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B.7.1 The Ancient and Accepted Scottish Rite – York Rite

By the end of the eighteenth century the Ancient and Accepted Scottish Rite was in full evolution but, finally, it reinforced the Craft. Stephen Morin introduced this rite in America in 1761. By 1763 Morin had created the “Rite of perfection” in British West Indies with 25 degrees. His associate Henry Francken introduced it in North America in 1767. Many lodges were opened and Francken’s successor, the Comte de Grasse-Tilly, added eight degrees to reach the present structure of 33 degrees. He established the first Scottish Rite Supreme Council at Charleston, South Carolina. He was also involved in the writing of the Grand Constitution of 1786 that became the base of the “Mother Supreme Council 33°, Ancient and Accepted Scottish Rite” that was formed on 31 May 1801. For seventy years the life of the Scottish Rite in America was chaotic until Albert Pike introduced some order, at least in the south of the USA. He rewrote the degrees and the Rite’s structure, constructed liturgies and the teaching, and revised the Ritual from the fourth to the thirty-second degree. The Scottish Rite offers a more spiritual and philosophical approach to Freemasonry that the moral concepts of the Craft degrees, even if many people enter the Craft only for social reasons.

In America there are three basic degrees (Entered Apprentice, Fellowcraft and Master Mason) like everywhere else but, if the Mason wants to enter the Masonic hierarchy, he must choose between the Scottish and the York Rites. The Scottish Rite is said to have been created by Scots who immigrated to France, whereas the York Rite is named after York, England, where, according to a legend, the first Masonic organisation was created. There are thirty steps in the Scottish Rite and only ten in the York Rite. The table below shows the correspondence between the two scales of degrees.


Scottish Rite  

York Rite  

1° degree Entered Apprentice Entered Apprentice
2° degree Fellowcraft Fellowcraft
3° degree Master Mason Master Mason
4° degree Secret Master
5° degree Perfect Master Mark Master
6° degree Intimate Secretary
7° degree Provost and Judge
8° degree Intendant of the Building
9° degree Master Elect of Nine 

(Elu of the Nine)

Past Master 


10° degree Elect of Fifteen 

(Elu of the Fifteen)

11° degree Sublime Master Elected 

(Elu of the Twelve)

12° degree Grand Master Architect 

(Master Architect)

13° degree Master of the Ninth Arch 

(Royal Arch of Solomon)

Most Excellent Master
14° degree Grand Elect Mason 

(Perfect Elu)

15° degree Knight of the East or Sword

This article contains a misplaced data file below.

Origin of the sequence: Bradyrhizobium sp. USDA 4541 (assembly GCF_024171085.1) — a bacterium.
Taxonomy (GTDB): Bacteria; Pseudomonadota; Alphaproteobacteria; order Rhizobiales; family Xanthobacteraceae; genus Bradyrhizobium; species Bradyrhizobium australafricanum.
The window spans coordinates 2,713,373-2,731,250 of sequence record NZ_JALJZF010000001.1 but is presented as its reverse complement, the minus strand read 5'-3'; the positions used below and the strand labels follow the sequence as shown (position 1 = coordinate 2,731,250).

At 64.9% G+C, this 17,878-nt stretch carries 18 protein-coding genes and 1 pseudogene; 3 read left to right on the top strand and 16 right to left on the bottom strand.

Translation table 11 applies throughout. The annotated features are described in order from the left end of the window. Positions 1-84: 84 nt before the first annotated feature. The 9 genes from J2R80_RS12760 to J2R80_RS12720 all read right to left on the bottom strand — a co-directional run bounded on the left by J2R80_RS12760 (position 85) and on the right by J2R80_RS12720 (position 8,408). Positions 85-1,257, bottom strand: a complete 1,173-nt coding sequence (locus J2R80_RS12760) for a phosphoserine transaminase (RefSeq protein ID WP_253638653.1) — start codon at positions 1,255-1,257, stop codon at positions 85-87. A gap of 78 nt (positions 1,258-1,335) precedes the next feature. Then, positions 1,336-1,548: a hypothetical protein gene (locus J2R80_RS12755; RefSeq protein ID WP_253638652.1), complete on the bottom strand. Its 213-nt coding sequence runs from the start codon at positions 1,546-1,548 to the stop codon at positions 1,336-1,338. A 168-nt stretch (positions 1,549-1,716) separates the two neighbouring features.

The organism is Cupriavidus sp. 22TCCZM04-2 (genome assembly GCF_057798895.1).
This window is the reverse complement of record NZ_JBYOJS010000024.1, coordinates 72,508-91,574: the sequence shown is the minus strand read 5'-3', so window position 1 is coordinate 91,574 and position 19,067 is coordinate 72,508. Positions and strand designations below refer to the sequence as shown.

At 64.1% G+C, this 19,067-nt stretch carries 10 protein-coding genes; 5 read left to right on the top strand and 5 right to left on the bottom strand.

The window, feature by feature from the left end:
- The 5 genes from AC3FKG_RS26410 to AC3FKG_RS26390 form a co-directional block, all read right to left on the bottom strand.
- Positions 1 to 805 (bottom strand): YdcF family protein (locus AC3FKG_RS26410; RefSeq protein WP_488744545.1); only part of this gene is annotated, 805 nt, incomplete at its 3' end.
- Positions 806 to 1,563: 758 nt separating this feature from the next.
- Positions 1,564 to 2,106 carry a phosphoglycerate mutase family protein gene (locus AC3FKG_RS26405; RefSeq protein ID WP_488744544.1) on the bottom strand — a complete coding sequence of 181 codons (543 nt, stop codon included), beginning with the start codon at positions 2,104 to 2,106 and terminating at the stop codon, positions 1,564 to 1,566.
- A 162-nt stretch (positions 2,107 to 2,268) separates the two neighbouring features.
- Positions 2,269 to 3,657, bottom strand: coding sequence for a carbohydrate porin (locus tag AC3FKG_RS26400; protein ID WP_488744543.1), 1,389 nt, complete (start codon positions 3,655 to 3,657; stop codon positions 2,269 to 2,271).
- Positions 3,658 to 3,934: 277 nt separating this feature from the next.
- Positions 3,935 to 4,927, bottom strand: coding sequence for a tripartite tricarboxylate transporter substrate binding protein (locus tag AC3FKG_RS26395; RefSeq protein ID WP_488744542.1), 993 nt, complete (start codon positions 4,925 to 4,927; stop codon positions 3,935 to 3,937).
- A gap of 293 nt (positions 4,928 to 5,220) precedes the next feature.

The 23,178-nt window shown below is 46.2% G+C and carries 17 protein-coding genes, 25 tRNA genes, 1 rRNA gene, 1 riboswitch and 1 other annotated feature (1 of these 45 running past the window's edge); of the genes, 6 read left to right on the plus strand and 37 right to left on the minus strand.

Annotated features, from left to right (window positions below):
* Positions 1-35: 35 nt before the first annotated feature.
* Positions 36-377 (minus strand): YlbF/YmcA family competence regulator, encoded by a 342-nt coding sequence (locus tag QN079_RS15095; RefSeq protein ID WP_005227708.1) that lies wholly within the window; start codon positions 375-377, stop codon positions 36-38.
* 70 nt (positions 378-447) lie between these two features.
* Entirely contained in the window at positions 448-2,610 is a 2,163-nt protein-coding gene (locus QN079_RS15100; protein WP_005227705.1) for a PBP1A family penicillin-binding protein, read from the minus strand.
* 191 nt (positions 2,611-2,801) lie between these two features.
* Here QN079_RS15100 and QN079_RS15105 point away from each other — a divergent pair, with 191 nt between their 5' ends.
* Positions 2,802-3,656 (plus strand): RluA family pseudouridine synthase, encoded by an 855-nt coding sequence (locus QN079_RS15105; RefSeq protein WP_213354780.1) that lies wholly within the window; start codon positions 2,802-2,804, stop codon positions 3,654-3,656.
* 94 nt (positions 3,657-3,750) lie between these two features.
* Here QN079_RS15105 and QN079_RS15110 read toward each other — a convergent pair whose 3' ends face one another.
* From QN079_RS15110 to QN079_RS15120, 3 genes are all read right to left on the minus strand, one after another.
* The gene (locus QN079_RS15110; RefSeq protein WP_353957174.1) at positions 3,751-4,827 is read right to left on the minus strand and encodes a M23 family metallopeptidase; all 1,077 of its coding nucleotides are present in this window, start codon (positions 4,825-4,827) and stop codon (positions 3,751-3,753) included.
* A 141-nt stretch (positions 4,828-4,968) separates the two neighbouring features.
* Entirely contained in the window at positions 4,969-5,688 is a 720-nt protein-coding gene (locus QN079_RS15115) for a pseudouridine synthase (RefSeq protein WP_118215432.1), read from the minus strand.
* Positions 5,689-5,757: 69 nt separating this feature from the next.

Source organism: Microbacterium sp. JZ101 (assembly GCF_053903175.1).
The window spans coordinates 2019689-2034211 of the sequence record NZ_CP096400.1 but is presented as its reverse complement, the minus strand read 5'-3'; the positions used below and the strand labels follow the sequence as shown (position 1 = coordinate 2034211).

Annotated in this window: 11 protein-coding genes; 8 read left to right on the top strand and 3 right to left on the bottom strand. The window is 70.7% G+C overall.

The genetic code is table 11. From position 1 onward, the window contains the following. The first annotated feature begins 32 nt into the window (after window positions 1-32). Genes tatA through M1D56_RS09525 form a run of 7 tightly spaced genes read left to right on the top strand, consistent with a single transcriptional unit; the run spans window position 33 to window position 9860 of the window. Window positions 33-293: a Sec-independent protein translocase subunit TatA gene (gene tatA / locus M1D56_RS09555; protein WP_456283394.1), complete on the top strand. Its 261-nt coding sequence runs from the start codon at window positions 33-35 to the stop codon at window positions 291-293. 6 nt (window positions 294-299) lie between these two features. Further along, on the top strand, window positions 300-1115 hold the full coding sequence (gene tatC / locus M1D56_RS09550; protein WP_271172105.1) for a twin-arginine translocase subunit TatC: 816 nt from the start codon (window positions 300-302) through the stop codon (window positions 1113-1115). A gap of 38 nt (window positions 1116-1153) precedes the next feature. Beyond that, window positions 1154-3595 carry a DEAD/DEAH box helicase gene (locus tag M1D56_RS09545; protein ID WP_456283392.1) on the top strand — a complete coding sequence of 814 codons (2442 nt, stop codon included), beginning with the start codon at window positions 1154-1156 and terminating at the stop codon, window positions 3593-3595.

(Knight of the East)

16° degree Prince of Jerusalem
17° degree Knight of the East and West Royal Arch Mason
18° degree Knight of the Rose Croix of H.R.D.M. (Knight Rose Croix)
19° degree Grand Pontiff 


20° degree Master ad Vitam – (Master of the Symbolic Lodge)
21° degree Patriarch Noachite-(Noachite or Prussian Knight)
22° degree Prince of Libanus 

(Knight of the Royal Axe)

Royal Master
23° degree Chief of the Tabernacle
24° degree Prince of the Tabernacle Select Master
25° degree Knight of the Brazen Serpent Super Excellent Master
26° degree Prince of Mercy Order of the Red Cross
27° degree Commander of the Temple 

(Knight Commander of the Temple)

28° degree Knight of the Sun – (Knight of the Sun or Prince Adept)
29° degree Knight of St Andrew 

(Scottish Knight of St Andrew)

Order of Knights of Malta
30° degree Grand Elect Knight K.H 

(Knight Kadosh)

31° degree Grand Inspector Inquisitor 

(Commander Inspector Inquisitor)

32° degree Sublime Prince of the Royal Secret–(Master of the Royal Secret)
33° degree Sovereign Grand Inspector General Order Knights Templar


NB: If there are two names the top one is used in the northern states and the bottom one in the South. The 32° degree is the highest grade that a Mason can earn. The Supreme Council, the ruling body of the Rite, awards the 33°.

Some organisations are allied to the Craft.

  • Tall Cedars of Lebanon to which Master Masons are eligible.
  • Order of the Eastern Star open to women.
  • Grotto to which Master Masons are eligible.
  • Job’s Daughters to which girls with a Mason in the family can join.
  • Rainbow Girls to which girls with a Mason in the family can join.
  • Order of De Molay open to boys.
  • Shrine open to 32° Masons or Knights Templar.

Daughters of the Nile open to Shriner’s wife.